Can't say as I ever expected to link to an inflight magazine article. But it's by the WaPo's food writer Jane Black and it's got an awesome chart. Oh, and it's about sustainable sushi. And it finds the good news in the bad news regarding "the Big Three" fish that are both the most popular and the most threatened sushi ingredients: salmon, eel and bluefin tuna. Like the song says, there are indeed other fish in the sea:
Sustainable alternatives to the Big Three are getting easier to find--and tastier. At Moshi Moshi, a chain of sushi bars in London, diners can opt for eco-dishes like seabass sashimi and prawn nigiri. At San Francisco's Tataki Sushi & Sake Bar, patrons stand in line for as long as two hours for the restaurant's famous "faux-nagi," sablefish seared and brushed with a sweet, sultry sauce that mimics the taste of the ever-popular (but unsustainable) unagi, or eel. In Portland, Oregon, Bamboo Sushi serves fish with a Marine Stewardship Council stamp of approval. The council okays sea creatures including haddock, halibut, hake and herring (and that's just the H's).And as for that awesome (and depressing and -- at least it should be -- behavior changing) chart? Ladies and gentlemen, I give you the noble bluefin tuna's great and tragic disappearing act.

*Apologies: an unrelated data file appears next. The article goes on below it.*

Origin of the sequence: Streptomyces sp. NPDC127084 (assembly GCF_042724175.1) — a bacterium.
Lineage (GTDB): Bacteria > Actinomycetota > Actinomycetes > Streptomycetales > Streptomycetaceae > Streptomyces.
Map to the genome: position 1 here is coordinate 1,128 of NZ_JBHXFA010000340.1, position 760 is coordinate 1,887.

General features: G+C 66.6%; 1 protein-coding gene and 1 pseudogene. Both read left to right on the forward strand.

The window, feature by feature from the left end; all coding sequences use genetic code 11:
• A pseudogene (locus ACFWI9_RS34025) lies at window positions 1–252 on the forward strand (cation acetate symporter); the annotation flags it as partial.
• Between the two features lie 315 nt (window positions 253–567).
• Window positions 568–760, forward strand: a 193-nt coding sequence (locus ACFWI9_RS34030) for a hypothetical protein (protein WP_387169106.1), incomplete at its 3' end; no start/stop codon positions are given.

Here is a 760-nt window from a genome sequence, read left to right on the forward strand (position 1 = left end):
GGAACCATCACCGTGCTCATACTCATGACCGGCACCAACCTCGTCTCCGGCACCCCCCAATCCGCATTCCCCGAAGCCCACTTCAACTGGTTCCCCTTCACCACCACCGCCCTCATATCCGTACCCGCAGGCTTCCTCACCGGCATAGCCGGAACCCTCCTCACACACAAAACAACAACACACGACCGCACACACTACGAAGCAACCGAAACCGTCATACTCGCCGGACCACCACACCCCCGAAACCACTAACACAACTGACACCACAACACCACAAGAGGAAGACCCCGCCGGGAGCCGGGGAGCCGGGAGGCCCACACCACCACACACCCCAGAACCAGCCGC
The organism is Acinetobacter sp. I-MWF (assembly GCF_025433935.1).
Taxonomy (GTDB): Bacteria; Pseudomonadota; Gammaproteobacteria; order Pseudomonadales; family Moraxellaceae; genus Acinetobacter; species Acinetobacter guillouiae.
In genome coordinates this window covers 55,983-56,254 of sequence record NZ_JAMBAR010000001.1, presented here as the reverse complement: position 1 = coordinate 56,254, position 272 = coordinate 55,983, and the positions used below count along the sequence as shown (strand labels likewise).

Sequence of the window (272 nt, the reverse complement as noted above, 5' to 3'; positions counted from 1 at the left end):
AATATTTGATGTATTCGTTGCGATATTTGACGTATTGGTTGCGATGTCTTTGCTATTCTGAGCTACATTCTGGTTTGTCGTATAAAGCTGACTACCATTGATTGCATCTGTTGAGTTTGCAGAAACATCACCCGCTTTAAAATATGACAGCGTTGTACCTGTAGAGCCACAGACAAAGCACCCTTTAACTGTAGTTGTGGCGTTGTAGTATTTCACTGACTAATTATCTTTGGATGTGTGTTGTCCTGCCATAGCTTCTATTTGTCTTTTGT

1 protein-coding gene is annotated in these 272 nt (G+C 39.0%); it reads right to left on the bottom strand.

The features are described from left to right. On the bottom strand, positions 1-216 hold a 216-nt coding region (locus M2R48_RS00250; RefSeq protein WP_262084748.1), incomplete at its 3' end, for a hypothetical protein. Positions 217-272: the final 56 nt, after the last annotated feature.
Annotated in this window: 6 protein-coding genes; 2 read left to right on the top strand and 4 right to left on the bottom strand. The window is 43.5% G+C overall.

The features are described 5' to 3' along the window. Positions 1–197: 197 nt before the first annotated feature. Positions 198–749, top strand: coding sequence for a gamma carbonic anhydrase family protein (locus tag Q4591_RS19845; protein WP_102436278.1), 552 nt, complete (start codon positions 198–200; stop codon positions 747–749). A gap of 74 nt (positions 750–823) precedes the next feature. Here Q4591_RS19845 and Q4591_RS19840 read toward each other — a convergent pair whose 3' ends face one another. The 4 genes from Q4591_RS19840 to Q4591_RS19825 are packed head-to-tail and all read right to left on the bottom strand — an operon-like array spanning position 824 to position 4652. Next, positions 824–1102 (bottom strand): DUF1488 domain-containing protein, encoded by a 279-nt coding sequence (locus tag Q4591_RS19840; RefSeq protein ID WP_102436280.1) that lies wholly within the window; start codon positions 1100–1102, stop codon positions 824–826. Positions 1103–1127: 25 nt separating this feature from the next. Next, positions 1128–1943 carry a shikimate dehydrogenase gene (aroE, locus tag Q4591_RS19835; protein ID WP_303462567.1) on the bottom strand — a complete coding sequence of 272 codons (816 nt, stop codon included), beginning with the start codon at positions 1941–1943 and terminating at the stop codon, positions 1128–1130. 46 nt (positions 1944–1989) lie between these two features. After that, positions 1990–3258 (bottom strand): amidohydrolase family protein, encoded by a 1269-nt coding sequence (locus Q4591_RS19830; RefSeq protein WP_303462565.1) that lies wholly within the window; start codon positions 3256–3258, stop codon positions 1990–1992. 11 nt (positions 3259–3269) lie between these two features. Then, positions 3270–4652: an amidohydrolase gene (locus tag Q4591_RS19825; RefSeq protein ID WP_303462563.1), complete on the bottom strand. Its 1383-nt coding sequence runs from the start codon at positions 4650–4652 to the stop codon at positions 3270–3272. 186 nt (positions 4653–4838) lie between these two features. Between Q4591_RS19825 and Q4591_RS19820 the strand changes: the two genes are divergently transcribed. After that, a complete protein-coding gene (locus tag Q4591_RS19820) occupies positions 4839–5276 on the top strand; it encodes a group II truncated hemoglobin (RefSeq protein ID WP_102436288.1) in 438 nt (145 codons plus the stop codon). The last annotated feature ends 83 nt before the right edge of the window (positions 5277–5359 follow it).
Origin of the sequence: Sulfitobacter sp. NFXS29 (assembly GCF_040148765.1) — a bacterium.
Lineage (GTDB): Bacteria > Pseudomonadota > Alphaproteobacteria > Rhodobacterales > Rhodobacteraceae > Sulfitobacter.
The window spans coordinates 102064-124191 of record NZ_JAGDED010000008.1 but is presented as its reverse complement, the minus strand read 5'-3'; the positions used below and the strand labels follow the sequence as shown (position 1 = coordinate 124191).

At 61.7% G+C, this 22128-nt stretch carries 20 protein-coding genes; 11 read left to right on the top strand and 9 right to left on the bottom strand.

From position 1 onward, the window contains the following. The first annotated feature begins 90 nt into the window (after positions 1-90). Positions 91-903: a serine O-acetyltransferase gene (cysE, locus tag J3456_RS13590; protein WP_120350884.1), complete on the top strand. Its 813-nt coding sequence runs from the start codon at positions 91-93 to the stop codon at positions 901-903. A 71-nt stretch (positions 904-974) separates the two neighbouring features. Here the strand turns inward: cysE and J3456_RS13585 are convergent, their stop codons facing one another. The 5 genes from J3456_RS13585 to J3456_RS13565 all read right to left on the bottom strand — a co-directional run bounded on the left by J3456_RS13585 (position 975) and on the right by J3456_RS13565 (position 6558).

Not much room left on the y-axis, folks. If that won't stop you from eating bluefin tuna, I can't imagine what will.
Photo by adactio used under a CC license